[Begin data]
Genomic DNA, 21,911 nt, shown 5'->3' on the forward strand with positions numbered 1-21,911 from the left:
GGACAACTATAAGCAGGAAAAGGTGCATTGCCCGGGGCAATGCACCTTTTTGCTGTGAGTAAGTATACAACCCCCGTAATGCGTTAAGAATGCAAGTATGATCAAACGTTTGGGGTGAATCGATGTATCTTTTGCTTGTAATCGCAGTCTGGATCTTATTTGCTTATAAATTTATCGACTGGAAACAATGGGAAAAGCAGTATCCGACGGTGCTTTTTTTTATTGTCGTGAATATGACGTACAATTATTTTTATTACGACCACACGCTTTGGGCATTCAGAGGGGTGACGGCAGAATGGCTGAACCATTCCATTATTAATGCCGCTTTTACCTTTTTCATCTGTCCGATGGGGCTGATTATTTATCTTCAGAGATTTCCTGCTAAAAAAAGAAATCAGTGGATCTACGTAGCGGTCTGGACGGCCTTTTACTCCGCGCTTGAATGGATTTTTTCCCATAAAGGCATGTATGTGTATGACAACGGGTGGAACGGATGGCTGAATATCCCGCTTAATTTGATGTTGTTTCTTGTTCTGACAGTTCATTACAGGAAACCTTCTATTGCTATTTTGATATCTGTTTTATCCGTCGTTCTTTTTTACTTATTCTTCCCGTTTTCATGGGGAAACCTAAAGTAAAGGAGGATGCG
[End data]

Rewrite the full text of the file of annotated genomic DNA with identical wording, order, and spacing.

Genomic DNA, 21,911 nt, shown 5'->3' on the forward strand with positions numbered 1-21,911 from the left:
GGACAACTATAAGCAGGAAAAGGTGCATTGCCCGGGGCAATGCACCTTTTTGCTGTGAGTAAGTATACAACCCCCGTAATGCGTTAAGAATGCAAGTATGATCAAACGTTTGGGGTGAATCGATGTATCTTTTGCTTGTAATCGCAGTCTGGATCTTATTTGCTTATAAATTTATCGACTGGAAACAATGGGAAAAGCAGTATCCGACGGTGCTTTTTTTTATTGTCGTGAATATGACGTACAATTATTTTTATTACGACCACACGCTTTGGGCATTCAGAGGGGTGACGGCAGAATGGCTGAACCATTCCATTATTAATGCCGCTTTTACCTTTTTCATCTGTCCGATGGGGCTGATTATTTATCTTCAGAGATTTCCTGCTAAAAAAAGAAATCAGTGGATCTACGTAGCGGTCTGGACGGCCTTTTACTCCGCGCTTGAATGGATTTTTTCCCATAAAGGCATGTATGTGTATGACAACGGGTGGAACGGATGGCTGAATATCCCGCTTAATTTGATGTTGTTTCTTGTTCTGACAGTTCATTACAGGAAACCTTCTATTGCTATTTTGATATCTGTTTTATCCGTCGTTCTTTTTTACTTATTCTTCCCGTTTTCATGGGGAAACCTAAAGTAAAGGAGGATGCG